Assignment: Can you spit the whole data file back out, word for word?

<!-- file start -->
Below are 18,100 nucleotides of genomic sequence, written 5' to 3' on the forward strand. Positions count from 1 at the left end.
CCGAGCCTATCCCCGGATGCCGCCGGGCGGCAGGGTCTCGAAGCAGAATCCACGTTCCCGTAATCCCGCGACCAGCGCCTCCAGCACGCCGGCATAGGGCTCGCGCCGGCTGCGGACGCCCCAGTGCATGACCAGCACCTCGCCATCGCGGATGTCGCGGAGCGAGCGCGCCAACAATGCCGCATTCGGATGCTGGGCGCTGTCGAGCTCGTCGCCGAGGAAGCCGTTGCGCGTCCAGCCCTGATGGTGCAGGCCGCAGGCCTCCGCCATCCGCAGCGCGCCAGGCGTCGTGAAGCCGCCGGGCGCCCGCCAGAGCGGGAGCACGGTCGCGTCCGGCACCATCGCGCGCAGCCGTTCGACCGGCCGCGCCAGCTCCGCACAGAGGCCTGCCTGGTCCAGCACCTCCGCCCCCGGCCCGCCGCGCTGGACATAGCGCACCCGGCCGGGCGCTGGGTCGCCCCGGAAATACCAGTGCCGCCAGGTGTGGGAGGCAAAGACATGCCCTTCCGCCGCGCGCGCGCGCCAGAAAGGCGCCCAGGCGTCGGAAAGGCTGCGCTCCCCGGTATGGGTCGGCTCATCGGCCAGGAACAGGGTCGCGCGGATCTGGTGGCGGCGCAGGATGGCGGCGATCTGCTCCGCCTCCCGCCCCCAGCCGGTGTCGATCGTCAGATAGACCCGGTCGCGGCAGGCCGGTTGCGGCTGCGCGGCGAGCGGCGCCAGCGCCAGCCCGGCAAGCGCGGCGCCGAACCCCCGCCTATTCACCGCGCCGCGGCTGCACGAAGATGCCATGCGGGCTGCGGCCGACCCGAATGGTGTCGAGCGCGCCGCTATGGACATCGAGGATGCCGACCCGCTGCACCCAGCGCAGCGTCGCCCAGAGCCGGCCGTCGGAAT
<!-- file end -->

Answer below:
Below are 18,100 nucleotides of genomic sequence, written 5' to 3' on the forward strand. Positions count from 1 at the left end.
CCGAGCCTATCCCCGGATGCCGCCGGGCGGCAGGGTCTCGAAGCAGAATCCACGTTCCCGTAATCCCGCGACCAGCGCCTCCAGCACGCCGGCATAGGGCTCGCGCCGGCTGCGGACGCCCCAGTGCATGACCAGCACCTCGCCATCGCGGATGTCGCGGAGCGAGCGCGCCAACAATGCCGCATTCGGATGCTGGGCGCTGTCGAGCTCGTCGCCGAGGAAGCCGTTGCGCGTCCAGCCCTGATGGTGCAGGCCGCAGGCCTCCGCCATCCGCAGCGCGCCAGGCGTCGTGAAGCCGCCGGGCGCCCGCCAGAGCGGGAGCACGGTCGCGTCCGGCACCATCGCGCGCAGCCGTTCGACCGGCCGCGCCAGCTCCGCACAGAGGCCTGCCTGGTCCAGCACCTCCGCCCCCGGCCCGCCGCGCTGGACATAGCGCACCCGGCCGGGCGCTGGGTCGCCCCGGAAATACCAGTGCCGCCAGGTGTGGGAGGCAAAGACATGCCCTTCCGCCGCGCGCGCGCGCCAGAAAGGCGCCCAGGCGTCGGAAAGGCTGCGCTCCCCGGTATGGGTCGGCTCATCGGCCAGGAACAGGGTCGCGCGGATCTGGTGGCGGCGCAGGATGGCGGCGATCTGCTCCGCCTCCCGCCCCCAGCCGGTGTCGATCGTCAGATAGACCCGGTCGCGGCAGGCCGGTTGCGGCTGCGCGGCGAGCGGCGCCAGCGCCAGCCCGGCAAGCGCGGCGCCGAACCCCCGCCTATTCACCGCGCCGCGGCTGCACGAAGATGCCATGCGGGCTGCGGCCGACCCGAATGGTGTCGAGCGCGCCGCTATGGACATCGAGGATGCCGACCCGCTGCACCCAGCGCAGCGTCGCCCAGAGCCGGCCGTCGGAAT